Step Four:  Domestic vs. International[11]

U.S. markets and international markets perform differently. Rolling 12 month variances ranged from 0% to >60% from January 1972 – December 2007. Since price variances are not predictable, we hold both domestic and international equities in our portfolios.

Step Five:  Value vs. Growth[12]

“Value” (high book to market) stocks have higher expected returns and risk than “Growth” stocks.

Since variances in performance between “Value” and “Growth” stocks cannot be predicted. We hold both in our portfolios.


This summarizes our structured, disciplined approach to investing. We embrace the following principles:[13]

  • Diversification reduces risk.
  • Assets should be evaluated not by individual characteristics but by their effect on a portfolio.
  • An optimal portfolio can be constructed to maximize return for a given risk level.

Structured Investing[14]:

  • Combine Multiple Asset Classes: Seek to combine asset classes that have historically experienced dissimilar return patterns across various financial and economic environments. Diversification does not guarantee a profit or protect against a loss.
  • Diversify Globally: More than 50 percent of the world stock market value is non-U.S., and international markets, as a whole, have historically experienced dissimilar returns patterns to the U.S.
  • Invest in thousands of securities: Compared to a portfolio concentrated in a small number of securities, investing in thousands of securities globally can limit portfolio losses during a severe market decline by reducing company-specific risk.
  • Invest in high quality, short-term fixed income: Fixed income’s role in our portfolios is to reduce volatility. Shorter maturities have historically had low correlations with stocks and high quality instruments are used to lower default risk.

[1] The American Law Institute Restatement of the Law Third, Trusts Prudent Investor Rule (St. Paul, Minnesota: American Law Institute Publishers, 1992) paragraph 227, comment h.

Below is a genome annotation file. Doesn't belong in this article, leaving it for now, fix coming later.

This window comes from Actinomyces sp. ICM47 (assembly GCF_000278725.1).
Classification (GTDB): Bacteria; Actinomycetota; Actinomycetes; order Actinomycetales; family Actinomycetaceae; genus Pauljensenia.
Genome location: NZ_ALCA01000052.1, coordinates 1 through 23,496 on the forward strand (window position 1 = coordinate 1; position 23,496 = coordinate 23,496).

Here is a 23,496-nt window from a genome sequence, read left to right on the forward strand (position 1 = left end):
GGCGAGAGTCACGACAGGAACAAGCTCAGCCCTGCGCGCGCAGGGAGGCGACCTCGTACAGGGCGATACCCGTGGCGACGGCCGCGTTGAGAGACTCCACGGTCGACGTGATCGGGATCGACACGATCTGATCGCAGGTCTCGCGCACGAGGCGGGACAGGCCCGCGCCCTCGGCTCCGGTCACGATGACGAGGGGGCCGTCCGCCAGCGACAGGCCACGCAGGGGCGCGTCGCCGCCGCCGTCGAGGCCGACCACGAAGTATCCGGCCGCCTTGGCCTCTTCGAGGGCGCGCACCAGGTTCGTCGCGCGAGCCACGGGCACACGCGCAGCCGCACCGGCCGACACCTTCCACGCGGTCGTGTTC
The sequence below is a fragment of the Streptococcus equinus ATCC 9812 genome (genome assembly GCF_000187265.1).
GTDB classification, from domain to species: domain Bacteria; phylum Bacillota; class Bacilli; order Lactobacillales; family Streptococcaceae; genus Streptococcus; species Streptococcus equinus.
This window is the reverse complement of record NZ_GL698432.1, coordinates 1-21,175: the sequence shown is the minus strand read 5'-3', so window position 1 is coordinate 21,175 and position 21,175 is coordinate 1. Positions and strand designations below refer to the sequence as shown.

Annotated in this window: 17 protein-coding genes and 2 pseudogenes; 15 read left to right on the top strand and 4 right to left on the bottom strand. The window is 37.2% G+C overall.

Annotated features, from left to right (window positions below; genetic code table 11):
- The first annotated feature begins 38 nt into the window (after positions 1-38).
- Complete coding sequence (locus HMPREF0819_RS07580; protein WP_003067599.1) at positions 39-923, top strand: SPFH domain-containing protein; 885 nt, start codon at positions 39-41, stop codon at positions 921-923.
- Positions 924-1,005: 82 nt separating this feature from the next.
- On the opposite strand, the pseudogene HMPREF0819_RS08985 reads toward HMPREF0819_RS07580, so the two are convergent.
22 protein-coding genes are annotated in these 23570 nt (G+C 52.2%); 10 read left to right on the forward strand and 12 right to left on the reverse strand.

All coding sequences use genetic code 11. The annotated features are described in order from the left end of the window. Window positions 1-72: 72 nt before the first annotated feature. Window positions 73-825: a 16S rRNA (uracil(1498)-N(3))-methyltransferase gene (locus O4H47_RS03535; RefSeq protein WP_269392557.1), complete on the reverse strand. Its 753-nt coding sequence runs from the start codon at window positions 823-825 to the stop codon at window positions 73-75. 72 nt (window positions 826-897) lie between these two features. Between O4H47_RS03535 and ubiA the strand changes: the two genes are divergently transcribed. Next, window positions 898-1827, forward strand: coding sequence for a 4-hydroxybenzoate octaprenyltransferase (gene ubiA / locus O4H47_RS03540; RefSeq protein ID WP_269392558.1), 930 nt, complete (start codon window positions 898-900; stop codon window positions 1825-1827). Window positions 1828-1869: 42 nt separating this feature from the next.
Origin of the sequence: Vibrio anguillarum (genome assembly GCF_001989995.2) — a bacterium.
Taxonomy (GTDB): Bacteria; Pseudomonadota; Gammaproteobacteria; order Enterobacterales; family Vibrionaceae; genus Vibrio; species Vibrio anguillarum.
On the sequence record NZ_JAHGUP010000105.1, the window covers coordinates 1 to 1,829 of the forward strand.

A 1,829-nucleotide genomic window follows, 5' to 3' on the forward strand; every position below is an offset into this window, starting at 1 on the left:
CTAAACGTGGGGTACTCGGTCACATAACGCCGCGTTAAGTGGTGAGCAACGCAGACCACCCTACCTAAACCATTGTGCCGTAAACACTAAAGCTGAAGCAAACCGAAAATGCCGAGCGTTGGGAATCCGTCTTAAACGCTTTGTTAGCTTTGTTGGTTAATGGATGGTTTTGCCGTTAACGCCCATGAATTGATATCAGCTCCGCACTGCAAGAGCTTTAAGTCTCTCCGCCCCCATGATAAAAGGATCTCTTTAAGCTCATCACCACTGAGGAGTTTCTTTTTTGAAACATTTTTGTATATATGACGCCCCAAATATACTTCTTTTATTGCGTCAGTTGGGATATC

[2] Source: Standard and Poor’s Index vs. Active Group, March 2009 (for the period 1/03-12/08).
[3] Ibbotson and Kaplan, “Does Asset Allocation Policy Explain 40%, 90% or 100% of Performance,” Financial Analysts Journal, April 1999.
[4] For additional information, please visit
[5] Dimensional vs. Russell, June 30, 2009.
[6] Consolidated Balance Sheet, The Charles Schwab Corporation Quarterly Report on Form 10-Q for the Quarter Ended June 30, 2009, page 2.
[7] Note: SIPC and excess SIPC protection do not cover fluctuations in the market value of securities, and are not extended to accounts held by banks or broker/dealers maintained for their own account.
[8] Cross-Section of Expected Stock Returns, Eugene F. Fama and Kenneth R. French, Journal of Finance 47 (1992).
[9] Source: One month U.S. Treasury Bills, Five-Year U.S. Treasury Notes, and Twenty-Year (long term) U.S. Government Bonds provided by Ibbotson Associates. Six-Month U.S. Treasury Bills provided by CRSP (1964-1977) and Merrill Lynch (1978-present).
[10] Dimensional Fund Advisors study (2002) of 44 institutional equity pension plans with $452 billion total assets. Factor analysis run over various time periods, averaging nine years. Total assets based on total plan dollar amounts as of year-end 2001. Average explanatory power (R2) is for the Fama/French equity benchmark universe.
[11] Past performance is not indicative of future results. All investments involve risk. Foreign securities involve additional risks including foreign currency changes, taxes, and different and financial reporting methods. International markets are represented by the MSCI EAFE Index (Morgan Stanley Capital International Europe, Australasia, Far East Index). EAFE represents non-U.S. large stocks. U.S. Market performance represented by the Standard and Poor’s 500 index.
[12] Based on comparison of the growth of a dollar from January 1, 1927 – December 31, 2007 in the Fama/French U.S. Large Growth Index, Fama/French Total U.S. Market Index, and Fama/French U.S. Large Value Index. Indexes are unmanaged baskets of securities that investors cannot directly invest in. Past performance is no guarantee of future results. Hypothetical value of $1 invested at the beginning of 1927 and kept invested through December 31, 2007. Assumes reinvestment of income and no transaction costs or taxes. For illustrative purposes only and not indicative of any investment. An investment cannot be made directly in an index. Total return is represented in U.S. dollars. Value is represented by companies with a book-market ratio in the top 30% of all companies. Growth is represented by companies with a book-to-market ratio in the bottom 30% of all companies.
[13] Diversification and Portfolio Risk – 1952, Harry Markowitz, University of Chicago, 1990 Nobel Prize in Economics.
[14] Past performance is no guarantee of future results.


1936 Lee Road - Suite 270
Winter Park, FL 32789

Toll Free: 888-679-9779
Office: 407-207-9006